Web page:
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A Smooth Ride


In praise of excellent rolling stock and permanent way. . . . . . .


Kingswear station seen in 1961. Photo: John D’s railway and canal blog.

100 years ago in August 1922, the Great Western Railway was boasting in public about the high quality of its permanent way and rolling stock. Felix Pole had been appointed as General Manager the year before, and he was already a past master at marketing and publicity. The example used in this case – a true story - was that a porter on the platform at Kingswear in Devon had dropped a half crown coin (2/6d) just as an express to London was leaving his station. Perhaps the tips were good at Kingswear. The coin had rolled off the platform and had somehow found its way onto the top of an axle box of one of the coaches of the departing express.



A 1922 half crown coin.

The coach concerned made its way from Kingswear to Paddington and back to Kingswear, and then from Kingswear to Newton Abbot and back. It was only then after 446 miles of running that the coin was found still on the axle box where it had fallen.



GWR ganger George Seller “sighting” - checking the alignment of a length of track at Maidenhead, Berkshire near Brunel’s Maidenhead Bridge over the River Thames. Photo: National Railway Museum.

In 1923, the GWR had 8,287 miles of railway track to maintain to ensure smooth running. Gangers and their men walked the length, inspected, sighted, slewed, packed, shovelled, tightened and loosened. The task was eased in 1931 when a third-class brake coach was converted to become the celebrated “Whitewash Coach” for track testing purposes. The interior was stripped except for two compartments and a toilet, and observation windows were put in at the brake end. The whitewash equipment for marking track defects was placed in the former guard’s compartment connected directly to both bogies. When the coach was running, usually as the last coach in a train, any significant lurch would open a valve to allow two pints of whitewash to fall onto the track, and a horn in the coach sounded simultaneously.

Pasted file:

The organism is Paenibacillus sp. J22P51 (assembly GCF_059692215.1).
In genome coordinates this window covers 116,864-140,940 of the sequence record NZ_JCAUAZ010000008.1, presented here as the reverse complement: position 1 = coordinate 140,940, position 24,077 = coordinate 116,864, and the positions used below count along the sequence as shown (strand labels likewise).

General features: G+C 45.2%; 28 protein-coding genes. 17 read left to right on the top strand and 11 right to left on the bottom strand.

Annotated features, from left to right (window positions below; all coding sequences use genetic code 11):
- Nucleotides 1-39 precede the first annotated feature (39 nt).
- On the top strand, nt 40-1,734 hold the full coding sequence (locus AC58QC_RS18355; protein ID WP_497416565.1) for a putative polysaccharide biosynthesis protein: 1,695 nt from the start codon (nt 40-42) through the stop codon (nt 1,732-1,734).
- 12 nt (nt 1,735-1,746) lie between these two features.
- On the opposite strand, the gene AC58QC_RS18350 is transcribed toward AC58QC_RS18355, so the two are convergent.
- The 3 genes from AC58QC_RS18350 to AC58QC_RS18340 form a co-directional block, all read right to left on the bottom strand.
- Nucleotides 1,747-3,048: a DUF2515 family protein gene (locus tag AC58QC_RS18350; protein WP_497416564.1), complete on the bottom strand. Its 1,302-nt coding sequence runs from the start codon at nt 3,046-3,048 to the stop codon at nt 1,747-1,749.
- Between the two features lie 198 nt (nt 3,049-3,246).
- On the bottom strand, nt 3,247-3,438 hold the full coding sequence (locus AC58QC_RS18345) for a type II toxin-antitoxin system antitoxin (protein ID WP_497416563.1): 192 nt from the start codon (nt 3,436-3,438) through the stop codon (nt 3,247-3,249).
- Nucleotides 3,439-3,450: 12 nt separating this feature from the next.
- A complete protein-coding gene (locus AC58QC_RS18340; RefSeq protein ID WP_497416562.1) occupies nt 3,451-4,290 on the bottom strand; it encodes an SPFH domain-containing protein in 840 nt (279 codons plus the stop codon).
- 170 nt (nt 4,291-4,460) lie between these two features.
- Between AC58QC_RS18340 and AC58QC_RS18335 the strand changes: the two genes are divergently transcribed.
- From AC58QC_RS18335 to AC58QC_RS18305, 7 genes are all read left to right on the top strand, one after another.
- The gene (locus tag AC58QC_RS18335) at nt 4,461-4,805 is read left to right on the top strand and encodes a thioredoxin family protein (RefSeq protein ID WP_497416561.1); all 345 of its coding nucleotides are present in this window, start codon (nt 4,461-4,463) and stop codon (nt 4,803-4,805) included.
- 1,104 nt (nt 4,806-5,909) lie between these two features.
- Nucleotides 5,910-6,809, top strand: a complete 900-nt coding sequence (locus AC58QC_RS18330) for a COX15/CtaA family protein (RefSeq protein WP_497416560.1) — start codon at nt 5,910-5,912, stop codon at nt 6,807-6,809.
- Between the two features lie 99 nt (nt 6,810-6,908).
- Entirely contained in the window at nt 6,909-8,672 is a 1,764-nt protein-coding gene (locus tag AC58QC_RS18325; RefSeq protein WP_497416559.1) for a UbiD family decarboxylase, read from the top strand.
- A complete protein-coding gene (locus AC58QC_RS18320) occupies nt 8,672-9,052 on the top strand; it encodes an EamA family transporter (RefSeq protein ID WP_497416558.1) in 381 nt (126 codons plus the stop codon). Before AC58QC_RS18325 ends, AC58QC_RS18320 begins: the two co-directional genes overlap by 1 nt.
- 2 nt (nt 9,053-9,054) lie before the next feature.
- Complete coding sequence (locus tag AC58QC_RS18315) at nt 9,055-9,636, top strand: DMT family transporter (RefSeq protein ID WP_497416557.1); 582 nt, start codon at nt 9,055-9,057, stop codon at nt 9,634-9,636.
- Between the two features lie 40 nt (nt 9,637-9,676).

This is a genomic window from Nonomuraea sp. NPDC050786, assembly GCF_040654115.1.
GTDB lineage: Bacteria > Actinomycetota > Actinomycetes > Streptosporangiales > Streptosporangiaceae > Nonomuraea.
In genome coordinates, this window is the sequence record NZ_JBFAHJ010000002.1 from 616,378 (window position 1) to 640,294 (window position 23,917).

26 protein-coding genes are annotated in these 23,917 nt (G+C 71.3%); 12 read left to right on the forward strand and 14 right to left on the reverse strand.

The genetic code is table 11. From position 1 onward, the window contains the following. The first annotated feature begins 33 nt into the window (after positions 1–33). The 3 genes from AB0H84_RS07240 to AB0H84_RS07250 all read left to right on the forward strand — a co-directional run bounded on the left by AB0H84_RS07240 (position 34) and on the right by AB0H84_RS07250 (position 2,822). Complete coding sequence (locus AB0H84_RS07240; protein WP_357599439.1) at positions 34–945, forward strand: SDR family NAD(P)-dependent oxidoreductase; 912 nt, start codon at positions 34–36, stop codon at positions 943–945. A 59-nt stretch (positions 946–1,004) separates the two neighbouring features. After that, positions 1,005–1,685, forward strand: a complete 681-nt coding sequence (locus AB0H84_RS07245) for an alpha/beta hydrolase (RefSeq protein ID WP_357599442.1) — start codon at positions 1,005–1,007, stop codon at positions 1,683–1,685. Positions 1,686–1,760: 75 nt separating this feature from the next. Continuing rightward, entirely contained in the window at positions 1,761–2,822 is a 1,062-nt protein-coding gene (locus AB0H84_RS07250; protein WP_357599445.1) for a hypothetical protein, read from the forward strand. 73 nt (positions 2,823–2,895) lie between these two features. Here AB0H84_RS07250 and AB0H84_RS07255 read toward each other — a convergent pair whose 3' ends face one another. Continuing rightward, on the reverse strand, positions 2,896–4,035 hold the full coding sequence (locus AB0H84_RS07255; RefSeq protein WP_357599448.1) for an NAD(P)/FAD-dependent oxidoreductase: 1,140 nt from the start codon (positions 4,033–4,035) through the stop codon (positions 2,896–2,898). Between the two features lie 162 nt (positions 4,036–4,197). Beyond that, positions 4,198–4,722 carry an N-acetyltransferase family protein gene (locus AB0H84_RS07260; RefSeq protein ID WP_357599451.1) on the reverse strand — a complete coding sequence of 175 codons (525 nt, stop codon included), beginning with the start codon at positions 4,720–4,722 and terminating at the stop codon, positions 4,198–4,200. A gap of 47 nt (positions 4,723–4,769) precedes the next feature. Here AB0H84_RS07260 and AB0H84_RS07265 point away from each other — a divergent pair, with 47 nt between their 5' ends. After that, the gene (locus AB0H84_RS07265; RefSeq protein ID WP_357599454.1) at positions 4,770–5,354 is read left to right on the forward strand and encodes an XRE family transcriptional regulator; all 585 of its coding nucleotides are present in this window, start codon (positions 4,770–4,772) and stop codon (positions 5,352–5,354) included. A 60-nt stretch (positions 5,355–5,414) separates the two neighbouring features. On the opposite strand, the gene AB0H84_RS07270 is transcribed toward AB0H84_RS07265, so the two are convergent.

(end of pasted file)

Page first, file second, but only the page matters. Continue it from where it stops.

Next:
The “Whitewash Coach” still at work at Gloucester in the 1980s working to ensure a smooth ride. Photo: Phil Trotter.


A Hallade track recorder was also put in the centre of the vehicle. With an operator and a “spotter” calling out landmarks such as mileposts, the Hallade recorder recorded the coach movement on a moving roll of paper so that its location on the track could be noted. The recorder had seven pens, some of which were finely balanced so they recorded the least movement. The whitewash on the track fell about 60 feet from the bad spot and the stream of whitewash in the four foot could be up to 100 feet long. The Hallade paper record was also examined and defects reported. It was then up to the local permanent way inspectors and gang to find and deal with any rough riding problems identified.



One of two Hallade Track Recorder instruments made in Paris in the early 1920s and used by London Transport for over 60 years. Photo: London Transport Museum.

Nowadays, Network Rail’s “New Measurement Train” (NMT), also known as the “Flying Banana” does the job. With 20,000 miles of track to look after, the NMT equipped with 14 different sensors is able to survey 4,800 miles of track every fortnight, and members of “Team Orange” put things right when problems are identified.


Mike Peart


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